10 things the college admissions office won't tell you



1. Not all grades are created equal
For the more than two million high school seniors who intend to go to college next year, the stomach-churning slog of filling out applications is in full swing.
And whether they'€™ll get a thick package announcing their admission or a thin, dream-dashing one-page letter (or their online equivalent) may well depend on their grade-point average. Grades account for about 75% of the typical admissions decision, according to the National Association for College Admission Counseling (NACAC).
But not all good grades are created equal. In the eyes of the admissions officers at the nation'€™s more than 2,800 four-year colleges, an "A"€ earned at one high school may only be worth a "€œB" at a more rigorous one. And in recent years, colleges have given more weight to grades from designated college-prep courses — and the more exclusive the college, the more weight those grades get.
One reason colleges are getting choosier: Grade inflation. Research by the College Board, the organization that administers the SAT, shows that the average GPA for high school seniors rose from 2.64 in 1996 to 2.90 in 2006 — €”even as SAT scores remained essentially flat.
The researchers saw this as evidence that some teachers were "€œusing grades... to reward good efforts rather than achievement."€ (The College Board also noted that, based on their test scores, less than half of SAT takers — €”just 43% in the graduating class of 2013—were academically prepared for college work.)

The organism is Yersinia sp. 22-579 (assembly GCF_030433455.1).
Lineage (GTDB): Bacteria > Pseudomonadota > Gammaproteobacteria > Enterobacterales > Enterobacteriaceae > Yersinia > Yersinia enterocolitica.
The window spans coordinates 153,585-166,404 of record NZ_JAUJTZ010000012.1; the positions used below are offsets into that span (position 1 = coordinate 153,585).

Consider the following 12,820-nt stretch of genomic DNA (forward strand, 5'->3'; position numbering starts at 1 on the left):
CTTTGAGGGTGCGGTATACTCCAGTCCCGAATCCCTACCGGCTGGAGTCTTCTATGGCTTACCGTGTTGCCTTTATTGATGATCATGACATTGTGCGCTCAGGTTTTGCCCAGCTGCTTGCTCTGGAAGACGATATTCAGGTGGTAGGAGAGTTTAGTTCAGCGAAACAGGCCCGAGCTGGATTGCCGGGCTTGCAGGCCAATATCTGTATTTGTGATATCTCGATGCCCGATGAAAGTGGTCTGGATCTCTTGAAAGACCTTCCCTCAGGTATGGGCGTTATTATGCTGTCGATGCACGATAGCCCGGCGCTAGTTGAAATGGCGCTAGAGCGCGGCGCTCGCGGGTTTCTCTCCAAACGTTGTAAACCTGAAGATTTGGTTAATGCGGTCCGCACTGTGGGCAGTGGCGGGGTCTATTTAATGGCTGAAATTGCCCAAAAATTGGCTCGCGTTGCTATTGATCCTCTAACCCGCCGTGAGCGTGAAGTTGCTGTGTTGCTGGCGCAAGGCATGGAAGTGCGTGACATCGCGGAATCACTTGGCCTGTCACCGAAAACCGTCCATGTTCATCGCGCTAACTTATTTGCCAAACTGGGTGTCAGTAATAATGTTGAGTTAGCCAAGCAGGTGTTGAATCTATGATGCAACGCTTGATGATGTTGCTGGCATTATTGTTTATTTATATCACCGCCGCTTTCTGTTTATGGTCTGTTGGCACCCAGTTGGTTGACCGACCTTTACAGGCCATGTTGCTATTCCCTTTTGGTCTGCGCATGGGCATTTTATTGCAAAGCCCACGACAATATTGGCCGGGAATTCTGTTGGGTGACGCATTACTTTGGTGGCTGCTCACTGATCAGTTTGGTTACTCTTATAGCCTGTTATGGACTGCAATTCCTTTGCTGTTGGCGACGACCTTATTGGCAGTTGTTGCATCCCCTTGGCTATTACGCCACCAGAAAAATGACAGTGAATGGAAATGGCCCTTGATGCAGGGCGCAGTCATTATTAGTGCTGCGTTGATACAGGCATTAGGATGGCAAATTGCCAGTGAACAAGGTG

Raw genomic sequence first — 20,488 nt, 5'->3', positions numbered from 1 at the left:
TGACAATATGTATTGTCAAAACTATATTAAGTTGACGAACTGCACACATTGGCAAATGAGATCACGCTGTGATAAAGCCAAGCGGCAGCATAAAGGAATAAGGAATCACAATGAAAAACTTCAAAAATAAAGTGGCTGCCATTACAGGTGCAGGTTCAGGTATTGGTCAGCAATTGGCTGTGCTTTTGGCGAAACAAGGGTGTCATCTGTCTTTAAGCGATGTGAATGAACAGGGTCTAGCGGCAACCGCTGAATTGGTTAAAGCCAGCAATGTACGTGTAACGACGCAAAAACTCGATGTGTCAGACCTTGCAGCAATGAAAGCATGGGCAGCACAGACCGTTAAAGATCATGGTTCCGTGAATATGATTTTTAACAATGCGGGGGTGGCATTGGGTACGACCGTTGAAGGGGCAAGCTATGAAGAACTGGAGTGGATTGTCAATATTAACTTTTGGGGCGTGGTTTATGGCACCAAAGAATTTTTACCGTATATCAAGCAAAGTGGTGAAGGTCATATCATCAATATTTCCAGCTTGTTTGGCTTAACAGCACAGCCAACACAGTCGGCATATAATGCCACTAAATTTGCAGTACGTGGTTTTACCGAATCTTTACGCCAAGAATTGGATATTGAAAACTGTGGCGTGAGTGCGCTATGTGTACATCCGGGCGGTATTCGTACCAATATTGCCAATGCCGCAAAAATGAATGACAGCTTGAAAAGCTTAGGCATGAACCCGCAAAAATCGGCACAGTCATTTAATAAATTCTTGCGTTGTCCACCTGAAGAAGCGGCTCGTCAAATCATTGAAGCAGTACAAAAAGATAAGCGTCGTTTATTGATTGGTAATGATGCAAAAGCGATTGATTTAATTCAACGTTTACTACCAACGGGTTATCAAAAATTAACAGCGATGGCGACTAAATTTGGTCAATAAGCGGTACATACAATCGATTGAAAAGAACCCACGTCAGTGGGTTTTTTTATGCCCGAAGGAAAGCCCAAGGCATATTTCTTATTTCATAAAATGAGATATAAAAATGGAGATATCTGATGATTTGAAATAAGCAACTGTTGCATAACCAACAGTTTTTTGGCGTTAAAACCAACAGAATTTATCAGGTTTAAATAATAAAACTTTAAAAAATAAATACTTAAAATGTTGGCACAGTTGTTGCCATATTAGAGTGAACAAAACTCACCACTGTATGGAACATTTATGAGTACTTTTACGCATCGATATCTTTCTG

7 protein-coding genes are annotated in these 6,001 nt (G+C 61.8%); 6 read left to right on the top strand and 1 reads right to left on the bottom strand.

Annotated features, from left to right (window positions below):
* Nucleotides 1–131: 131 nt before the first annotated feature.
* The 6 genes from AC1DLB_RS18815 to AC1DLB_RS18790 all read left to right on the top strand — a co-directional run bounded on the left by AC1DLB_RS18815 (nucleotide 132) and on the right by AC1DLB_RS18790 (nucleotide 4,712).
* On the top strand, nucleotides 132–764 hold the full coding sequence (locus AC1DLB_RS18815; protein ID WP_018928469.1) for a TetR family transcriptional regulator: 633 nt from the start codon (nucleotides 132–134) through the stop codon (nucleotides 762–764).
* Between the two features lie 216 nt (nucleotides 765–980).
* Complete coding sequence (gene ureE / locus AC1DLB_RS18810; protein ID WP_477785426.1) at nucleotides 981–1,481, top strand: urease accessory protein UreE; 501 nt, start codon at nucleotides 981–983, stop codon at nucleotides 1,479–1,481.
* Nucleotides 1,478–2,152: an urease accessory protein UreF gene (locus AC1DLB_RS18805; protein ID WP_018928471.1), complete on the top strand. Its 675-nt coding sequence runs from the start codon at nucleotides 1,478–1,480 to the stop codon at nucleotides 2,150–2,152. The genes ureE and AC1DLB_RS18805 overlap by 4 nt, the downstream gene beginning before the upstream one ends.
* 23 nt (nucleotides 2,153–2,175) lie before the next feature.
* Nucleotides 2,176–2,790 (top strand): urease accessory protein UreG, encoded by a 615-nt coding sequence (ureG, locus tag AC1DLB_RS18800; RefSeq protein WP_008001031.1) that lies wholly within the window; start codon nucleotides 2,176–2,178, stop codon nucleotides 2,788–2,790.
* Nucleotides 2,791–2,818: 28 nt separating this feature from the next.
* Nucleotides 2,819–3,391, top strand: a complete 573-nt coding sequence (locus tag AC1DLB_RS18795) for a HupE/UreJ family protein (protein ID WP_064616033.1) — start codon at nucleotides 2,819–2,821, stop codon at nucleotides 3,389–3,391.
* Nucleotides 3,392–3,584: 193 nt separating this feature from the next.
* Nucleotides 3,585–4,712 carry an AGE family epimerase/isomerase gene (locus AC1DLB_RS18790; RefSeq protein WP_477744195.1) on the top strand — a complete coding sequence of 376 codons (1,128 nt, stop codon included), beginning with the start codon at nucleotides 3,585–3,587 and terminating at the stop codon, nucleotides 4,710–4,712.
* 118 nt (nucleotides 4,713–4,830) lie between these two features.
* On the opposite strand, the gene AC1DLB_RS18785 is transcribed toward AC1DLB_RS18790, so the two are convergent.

All that said, admissions officers generally believe that if you have a good GPA in high school, you'€™ll probably have a good GPA in college.
"€œThe clear message (is that) hard work and good grades in high school matter, and they matter a lot,"€ said William Hiss, a retired dean of admissions at Bates College in Lewiston, Maine who co-wrote a February 2014 study on standardized testing.

2. We don'€™t trust your essay
Many colleges rely on a student'€™s application essay to create a fuller picture of the applicant. But in an era of helicopter parenting, colleges increasingly worry that these essays aren'€™t written by the student.
To combat the possibility that parents, siblings or school counselors may be ghostwriting essays, many colleges require an additional piece of school writing that has been graded by a teacher. "€œIf the application essay looks like it was written by Maya Angelou and the school work looks like Willy Loman'€™s, it will raise some eyebrows,"€ Hiss said.